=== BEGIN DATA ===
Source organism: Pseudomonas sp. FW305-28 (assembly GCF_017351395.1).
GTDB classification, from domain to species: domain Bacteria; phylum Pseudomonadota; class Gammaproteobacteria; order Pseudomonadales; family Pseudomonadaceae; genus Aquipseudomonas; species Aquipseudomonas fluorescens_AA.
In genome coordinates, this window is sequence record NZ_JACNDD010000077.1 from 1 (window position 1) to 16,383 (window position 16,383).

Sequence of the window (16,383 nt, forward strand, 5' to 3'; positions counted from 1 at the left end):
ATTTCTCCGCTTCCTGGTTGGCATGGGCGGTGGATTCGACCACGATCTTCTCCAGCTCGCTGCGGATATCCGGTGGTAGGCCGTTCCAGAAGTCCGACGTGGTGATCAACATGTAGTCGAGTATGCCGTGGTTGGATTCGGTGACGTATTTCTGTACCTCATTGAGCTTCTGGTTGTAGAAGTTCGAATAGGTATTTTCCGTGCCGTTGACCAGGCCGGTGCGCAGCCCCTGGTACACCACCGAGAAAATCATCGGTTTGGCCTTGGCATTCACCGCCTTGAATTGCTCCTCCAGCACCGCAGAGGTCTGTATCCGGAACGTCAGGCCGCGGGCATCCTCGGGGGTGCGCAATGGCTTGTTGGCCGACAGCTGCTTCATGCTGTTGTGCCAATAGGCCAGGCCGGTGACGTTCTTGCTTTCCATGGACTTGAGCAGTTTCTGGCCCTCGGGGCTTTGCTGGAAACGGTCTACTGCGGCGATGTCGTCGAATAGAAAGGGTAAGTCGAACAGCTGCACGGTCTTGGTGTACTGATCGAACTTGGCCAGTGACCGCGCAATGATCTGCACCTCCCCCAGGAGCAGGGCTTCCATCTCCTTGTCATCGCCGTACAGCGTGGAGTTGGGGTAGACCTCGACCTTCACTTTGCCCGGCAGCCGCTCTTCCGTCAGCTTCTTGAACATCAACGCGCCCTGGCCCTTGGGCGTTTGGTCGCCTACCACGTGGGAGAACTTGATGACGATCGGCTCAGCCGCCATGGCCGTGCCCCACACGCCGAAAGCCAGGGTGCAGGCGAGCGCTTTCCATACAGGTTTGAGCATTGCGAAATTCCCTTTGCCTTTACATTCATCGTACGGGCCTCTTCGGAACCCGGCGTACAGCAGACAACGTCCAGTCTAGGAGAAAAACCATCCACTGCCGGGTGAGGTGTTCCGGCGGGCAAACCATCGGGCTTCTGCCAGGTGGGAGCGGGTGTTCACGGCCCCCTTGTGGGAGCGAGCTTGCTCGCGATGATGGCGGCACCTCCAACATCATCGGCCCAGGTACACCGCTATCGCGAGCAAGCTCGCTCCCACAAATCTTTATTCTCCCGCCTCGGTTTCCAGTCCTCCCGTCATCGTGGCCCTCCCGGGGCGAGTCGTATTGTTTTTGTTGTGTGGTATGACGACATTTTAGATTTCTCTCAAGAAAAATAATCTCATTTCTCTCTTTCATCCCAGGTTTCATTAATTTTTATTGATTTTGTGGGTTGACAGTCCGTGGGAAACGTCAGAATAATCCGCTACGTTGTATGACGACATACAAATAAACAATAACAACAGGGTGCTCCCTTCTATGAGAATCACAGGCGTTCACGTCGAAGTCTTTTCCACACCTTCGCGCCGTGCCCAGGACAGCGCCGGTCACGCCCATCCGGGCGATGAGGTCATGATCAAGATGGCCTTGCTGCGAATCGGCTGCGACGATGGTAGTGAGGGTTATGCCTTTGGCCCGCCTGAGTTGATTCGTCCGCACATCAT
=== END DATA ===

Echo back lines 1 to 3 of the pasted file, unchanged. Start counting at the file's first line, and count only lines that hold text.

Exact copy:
Source organism: Pseudomonas sp. FW305-28 (assembly GCF_017351395.1).
GTDB classification, from domain to species: domain Bacteria; phylum Pseudomonadota; class Gammaproteobacteria; order Pseudomonadales; family Pseudomonadaceae; genus Aquipseudomonas; species Aquipseudomonas fluorescens_AA.
In genome coordinates, this window is sequence record NZ_JACNDD010000077.1 from 1 (window position 1) to 16,383 (window position 16,383).